Jennifer Kane has been hurting for a long time. Spinal stenosis, degenerative disc disease, and a ripped spine following a complicated childbirth have all contributed to more than 15 years of chronic pain.
Despite multilevel spinal-fusion surgery, six weeks of physical therapy, and x-rays showing she had healed well, she still suffered intense discomfort. Kane’s doctor prescribed opioids to manage her pain, but they made her ill. She also tried the myriad muscle relaxers, antidepressants, and anti-inflammatory drugs her physician suggested.
In the end, she concluded that relief was not going to come in the form of a pill.
“You think doctors have a giant toolbox of things they can give you, but that’s not really true,” says Kane, an author and communications strategist in Minneapolis. “If you keep coming back because your pain isn’t getting better, there’s not much else they can do. They just told me, ‘It sucks, doesn’t it?’”
So Kane set out to research the latest treatments for chronic pain, eventually compiling her findings into a book, Chronic Pain Recovery: A Practical Guide to Putting Your Life Back Together After Everything Has Fallen Apart.
“For me, what worked was a combination of things,” she explains. “Acceptance, my support network, and a bunch of physical and mental lifestyle changes have added up not to a cure but to putting my pain in a manageable place.”
Effective management of chronic pain — an often invisible but life-altering condition suffered by an estimated 100 million Americans — nearly always requires a multifaceted approach, one that takes into account physical, social, and emotional factors.
It’s a difficult puzzle for patients and physicians alike. But with a more thorough understanding of the root causes of chronic pain and a growing number of therapies and techniques to address them, many now believe it can be not only managed but overcome.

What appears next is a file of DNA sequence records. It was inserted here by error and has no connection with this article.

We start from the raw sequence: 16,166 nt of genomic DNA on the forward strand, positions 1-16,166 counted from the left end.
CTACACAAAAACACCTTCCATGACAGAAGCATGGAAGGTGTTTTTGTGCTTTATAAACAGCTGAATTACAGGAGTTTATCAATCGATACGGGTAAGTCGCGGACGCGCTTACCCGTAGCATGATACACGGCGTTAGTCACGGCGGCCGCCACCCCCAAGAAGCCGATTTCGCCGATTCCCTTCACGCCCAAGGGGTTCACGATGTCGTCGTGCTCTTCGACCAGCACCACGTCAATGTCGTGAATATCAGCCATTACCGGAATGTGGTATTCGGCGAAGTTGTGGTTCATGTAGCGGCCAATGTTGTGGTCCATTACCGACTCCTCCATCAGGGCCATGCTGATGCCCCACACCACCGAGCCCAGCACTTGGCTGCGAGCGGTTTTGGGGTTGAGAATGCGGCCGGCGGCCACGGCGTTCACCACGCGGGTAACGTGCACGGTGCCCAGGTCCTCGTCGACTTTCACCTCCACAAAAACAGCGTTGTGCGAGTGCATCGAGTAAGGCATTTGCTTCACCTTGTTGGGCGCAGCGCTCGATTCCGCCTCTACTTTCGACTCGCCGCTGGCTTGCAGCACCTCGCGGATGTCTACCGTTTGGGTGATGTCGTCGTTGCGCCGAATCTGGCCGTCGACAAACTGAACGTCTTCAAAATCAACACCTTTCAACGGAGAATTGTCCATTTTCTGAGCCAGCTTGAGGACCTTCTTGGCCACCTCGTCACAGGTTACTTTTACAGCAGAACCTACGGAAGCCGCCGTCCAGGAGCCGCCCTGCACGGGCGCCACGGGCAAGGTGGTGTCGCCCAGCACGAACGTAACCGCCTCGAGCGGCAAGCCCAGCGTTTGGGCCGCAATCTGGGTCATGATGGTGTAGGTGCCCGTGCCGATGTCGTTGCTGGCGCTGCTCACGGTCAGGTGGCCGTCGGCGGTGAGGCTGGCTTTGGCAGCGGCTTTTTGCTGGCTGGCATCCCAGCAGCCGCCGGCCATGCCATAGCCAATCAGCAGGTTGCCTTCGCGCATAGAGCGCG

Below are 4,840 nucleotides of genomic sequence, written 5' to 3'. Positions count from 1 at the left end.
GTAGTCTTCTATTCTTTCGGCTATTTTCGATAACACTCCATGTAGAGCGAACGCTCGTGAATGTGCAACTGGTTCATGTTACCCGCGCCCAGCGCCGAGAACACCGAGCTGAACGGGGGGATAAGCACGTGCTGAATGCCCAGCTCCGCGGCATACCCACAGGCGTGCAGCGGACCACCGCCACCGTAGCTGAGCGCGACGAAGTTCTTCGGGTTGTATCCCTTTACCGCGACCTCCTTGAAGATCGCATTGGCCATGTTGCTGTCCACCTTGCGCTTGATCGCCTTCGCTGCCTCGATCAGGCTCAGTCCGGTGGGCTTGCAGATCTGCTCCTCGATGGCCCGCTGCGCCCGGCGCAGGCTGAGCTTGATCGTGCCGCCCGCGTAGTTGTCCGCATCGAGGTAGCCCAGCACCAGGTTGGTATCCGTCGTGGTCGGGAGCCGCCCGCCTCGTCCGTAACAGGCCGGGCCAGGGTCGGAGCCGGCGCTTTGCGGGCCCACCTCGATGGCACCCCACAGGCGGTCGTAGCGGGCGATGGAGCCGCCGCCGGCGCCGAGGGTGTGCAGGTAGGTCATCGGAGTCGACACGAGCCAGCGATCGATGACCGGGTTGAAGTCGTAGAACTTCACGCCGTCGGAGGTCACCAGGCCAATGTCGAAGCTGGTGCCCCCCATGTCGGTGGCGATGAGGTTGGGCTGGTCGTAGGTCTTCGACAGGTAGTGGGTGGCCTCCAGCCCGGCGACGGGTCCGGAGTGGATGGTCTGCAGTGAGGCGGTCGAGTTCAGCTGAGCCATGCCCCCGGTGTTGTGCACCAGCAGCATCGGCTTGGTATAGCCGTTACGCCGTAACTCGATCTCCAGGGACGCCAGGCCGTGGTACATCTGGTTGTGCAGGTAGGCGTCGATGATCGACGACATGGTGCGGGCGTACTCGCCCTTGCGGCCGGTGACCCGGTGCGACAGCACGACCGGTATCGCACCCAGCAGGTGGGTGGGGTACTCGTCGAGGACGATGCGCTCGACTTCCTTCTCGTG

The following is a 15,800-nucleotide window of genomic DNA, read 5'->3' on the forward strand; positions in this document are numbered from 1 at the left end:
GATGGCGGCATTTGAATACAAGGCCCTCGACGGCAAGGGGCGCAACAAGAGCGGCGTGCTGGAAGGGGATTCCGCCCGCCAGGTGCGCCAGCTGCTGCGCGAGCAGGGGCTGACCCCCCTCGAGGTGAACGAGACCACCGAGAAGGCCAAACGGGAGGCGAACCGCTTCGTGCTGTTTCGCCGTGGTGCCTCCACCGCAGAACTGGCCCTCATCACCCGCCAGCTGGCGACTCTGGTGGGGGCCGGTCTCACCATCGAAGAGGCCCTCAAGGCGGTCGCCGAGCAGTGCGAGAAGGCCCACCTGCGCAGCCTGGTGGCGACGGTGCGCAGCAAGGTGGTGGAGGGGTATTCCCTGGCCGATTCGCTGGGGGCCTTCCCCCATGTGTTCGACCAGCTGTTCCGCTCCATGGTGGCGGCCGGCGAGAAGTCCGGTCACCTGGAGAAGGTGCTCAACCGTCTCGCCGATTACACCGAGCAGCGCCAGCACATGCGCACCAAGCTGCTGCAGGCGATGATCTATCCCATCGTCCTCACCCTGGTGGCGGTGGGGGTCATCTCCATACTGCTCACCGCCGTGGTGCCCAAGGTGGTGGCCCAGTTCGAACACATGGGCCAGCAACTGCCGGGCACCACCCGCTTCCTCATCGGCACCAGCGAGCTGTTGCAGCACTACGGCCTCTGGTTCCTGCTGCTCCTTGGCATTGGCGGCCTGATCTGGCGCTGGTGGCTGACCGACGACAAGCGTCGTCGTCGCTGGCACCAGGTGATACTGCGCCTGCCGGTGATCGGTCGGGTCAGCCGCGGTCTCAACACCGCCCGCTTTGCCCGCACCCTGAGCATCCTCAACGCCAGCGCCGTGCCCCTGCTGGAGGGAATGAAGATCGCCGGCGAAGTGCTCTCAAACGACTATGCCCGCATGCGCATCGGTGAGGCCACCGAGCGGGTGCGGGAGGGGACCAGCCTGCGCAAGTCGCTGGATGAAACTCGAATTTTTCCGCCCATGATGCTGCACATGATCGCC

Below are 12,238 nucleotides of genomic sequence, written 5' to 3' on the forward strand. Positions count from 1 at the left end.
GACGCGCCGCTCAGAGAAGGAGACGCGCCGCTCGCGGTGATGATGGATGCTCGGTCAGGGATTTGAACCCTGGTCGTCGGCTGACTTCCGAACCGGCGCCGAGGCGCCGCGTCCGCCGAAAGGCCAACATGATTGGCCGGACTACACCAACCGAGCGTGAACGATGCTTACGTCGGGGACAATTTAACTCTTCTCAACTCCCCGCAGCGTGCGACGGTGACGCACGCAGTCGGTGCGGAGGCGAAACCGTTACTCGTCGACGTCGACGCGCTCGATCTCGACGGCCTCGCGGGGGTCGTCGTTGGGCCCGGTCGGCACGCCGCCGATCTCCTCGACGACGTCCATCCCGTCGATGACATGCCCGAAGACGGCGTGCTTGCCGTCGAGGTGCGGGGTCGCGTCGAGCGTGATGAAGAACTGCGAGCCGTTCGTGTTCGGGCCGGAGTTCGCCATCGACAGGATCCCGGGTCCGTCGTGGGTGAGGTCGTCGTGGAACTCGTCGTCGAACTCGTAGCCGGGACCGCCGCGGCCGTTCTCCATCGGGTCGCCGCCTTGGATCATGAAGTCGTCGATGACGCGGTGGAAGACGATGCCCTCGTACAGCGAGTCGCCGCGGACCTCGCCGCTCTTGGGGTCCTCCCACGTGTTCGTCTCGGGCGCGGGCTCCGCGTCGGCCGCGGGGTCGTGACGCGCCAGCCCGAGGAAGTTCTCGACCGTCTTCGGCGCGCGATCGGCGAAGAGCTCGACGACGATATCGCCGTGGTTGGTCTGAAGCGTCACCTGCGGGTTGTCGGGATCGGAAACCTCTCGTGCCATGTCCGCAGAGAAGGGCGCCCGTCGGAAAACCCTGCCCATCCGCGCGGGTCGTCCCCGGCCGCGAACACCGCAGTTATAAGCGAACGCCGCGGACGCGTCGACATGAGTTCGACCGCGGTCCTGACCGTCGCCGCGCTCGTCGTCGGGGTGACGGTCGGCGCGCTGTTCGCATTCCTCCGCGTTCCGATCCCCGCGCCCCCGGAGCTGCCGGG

The Body in Pain
Pain serves an important purpose: It communicates what is happening in the body. During childbirth, for instance, it indicates progression, a necessary element in the process of labor. Day by day, it alerts us to injury and illness and, like a guardrail, dissuades us from actions that lead to even more painful outcomes.
But what if there’s no discernible cause of pain and its warning signal doesn’t fade, instead wailing like a faulty tornado siren all day and night, drowning out the birds, the voices of friends and family, even one’s own thoughts?
Chronic pain is fundamentally different from what we experience in the immediate aftermath of an injury. Acute pain results from a specific impact or event (such as a cut or a blow) and typically dissipates in less than six weeks. Subacute pain can last up to 12 weeks. Chronic pain lasts for more than three months.
“Studies have looked at the areas of the brain that light up with these different kinds of pain,” explains Joseph Garbely, MD, medical director at Caron Treatment Centers, an addiction-recovery facility in Pennsylvania. “With acute and subacute pain, we see activity in areas known as the pain matrix [including the dorsal anterior cingulate cortex, thalamus, and insula].
“But with chronic pain, different areas light up. There’s a shifting of activation to the mood centers, where anxiety and depression come from.”
That’s the challenge. Even as the brain signature of chronic pain shifts entirely to the emotion centers, patients report the same physical discomfort they felt in the acute stage.
“Unfortunately, in too many cases, acute pain doesn’t cease when it should, but continues long after the original injury has been repaired, becoming chronic pain,” writes Peter Abaci, MD, medical director of the Bay Area Pain and Wellness Center, in his book, Conquer Your Chronic Pain: A Life-Changing Drug-Free Approach for Relief, Recovery, and Restoration.
“While acute pain can be seen as a fleeting symptom, it helps to view chronic pain as a disease in and of itself, like diabetes and hypertension.”
The Mind in Pain
Chronic pain manifests in structural changes to the brain that Abaci refers to as the “pain brain.” These include the actual loss of gray matter (which can lead to cloudy thinking and poor decision-making) and disruption in the hippocampus (which regulates learning and memory). “Chronic pain rewires the whole computer,” he explains.
These changes create neural pathways, and their repeated activation results in a feedback loop of physical pain — and negative thoughts.
“All pain has an emotional component to it,” says Garbely. “When you burn your finger, you feel anxiety and worry. But those emotions are ubiquitous in chronic pain — they become front and center and lead to greater feelings of pain.”